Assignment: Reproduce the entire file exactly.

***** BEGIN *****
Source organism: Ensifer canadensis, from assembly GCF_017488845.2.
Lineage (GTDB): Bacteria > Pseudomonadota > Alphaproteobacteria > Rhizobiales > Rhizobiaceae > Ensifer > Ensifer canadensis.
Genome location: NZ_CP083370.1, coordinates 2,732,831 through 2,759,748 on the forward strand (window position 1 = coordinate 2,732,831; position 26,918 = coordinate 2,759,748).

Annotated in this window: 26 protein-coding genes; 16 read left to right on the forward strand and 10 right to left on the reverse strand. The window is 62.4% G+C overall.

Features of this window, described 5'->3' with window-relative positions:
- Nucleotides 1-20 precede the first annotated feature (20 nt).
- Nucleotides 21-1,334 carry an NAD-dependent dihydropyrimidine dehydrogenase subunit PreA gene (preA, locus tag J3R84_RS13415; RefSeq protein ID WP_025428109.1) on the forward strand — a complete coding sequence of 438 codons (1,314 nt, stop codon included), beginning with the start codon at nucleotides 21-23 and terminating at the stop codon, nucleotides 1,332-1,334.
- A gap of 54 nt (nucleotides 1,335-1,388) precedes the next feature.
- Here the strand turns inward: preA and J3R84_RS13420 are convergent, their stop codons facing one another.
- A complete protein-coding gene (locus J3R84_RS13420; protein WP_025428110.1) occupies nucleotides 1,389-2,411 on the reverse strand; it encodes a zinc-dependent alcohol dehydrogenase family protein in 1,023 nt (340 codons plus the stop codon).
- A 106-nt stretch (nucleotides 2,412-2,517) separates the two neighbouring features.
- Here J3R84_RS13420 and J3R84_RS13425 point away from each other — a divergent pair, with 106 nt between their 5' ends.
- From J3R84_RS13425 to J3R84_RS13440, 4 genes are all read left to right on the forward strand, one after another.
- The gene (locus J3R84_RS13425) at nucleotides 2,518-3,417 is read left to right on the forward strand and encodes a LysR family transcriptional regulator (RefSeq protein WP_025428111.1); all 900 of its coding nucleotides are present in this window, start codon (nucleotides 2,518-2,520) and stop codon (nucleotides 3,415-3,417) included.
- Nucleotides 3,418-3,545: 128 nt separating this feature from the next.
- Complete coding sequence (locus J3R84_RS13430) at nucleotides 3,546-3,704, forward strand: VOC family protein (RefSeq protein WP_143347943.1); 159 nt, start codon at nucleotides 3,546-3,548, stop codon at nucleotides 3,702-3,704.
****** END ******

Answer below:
Source organism: Ensifer canadensis, from assembly GCF_017488845.2.
Lineage (GTDB): Bacteria > Pseudomonadota > Alphaproteobacteria > Rhizobiales > Rhizobiaceae > Ensifer > Ensifer canadensis.
Genome location: NZ_CP083370.1, coordinates 2,732,831 through 2,759,748 on the forward strand (window position 1 = coordinate 2,732,831; position 26,918 = coordinate 2,759,748).

Annotated in this window: 26 protein-coding genes; 16 read left to right on the forward strand and 10 right to left on the reverse strand. The window is 62.4% G+C overall.

Features of this window, described 5'->3' with window-relative positions:
- Nucleotides 1-20 precede the first annotated feature (20 nt).
- Nucleotides 21-1,334 carry an NAD-dependent dihydropyrimidine dehydrogenase subunit PreA gene (preA, locus tag J3R84_RS13415; RefSeq protein ID WP_025428109.1) on the forward strand — a complete coding sequence of 438 codons (1,314 nt, stop codon included), beginning with the start codon at nucleotides 21-23 and terminating at the stop codon, nucleotides 1,332-1,334.
- A gap of 54 nt (nucleotides 1,335-1,388) precedes the next feature.
- Here the strand turns inward: preA and J3R84_RS13420 are convergent, their stop codons facing one another.
- A complete protein-coding gene (locus J3R84_RS13420; protein WP_025428110.1) occupies nucleotides 1,389-2,411 on the reverse strand; it encodes a zinc-dependent alcohol dehydrogenase family protein in 1,023 nt (340 codons plus the stop codon).
- A 106-nt stretch (nucleotides 2,412-2,517) separates the two neighbouring features.
- Here J3R84_RS13420 and J3R84_RS13425 point away from each other — a divergent pair, with 106 nt between their 5' ends.
- From J3R84_RS13425 to J3R84_RS13440, 4 genes are all read left to right on the forward strand, one after another.
- The gene (locus J3R84_RS13425) at nucleotides 2,518-3,417 is read left to right on the forward strand and encodes a LysR family transcriptional regulator (RefSeq protein WP_025428111.1); all 900 of its coding nucleotides are present in this window, start codon (nucleotides 2,518-2,520) and stop codon (nucleotides 3,415-3,417) included.
- Nucleotides 3,418-3,545: 128 nt separating this feature from the next.
- Complete coding sequence (locus J3R84_RS13430) at nucleotides 3,546-3,704, forward strand: VOC family protein (RefSeq protein WP_143347943.1); 159 nt, start codon at nucleotides 3,546-3,548, stop codon at nucleotides 3,702-3,704.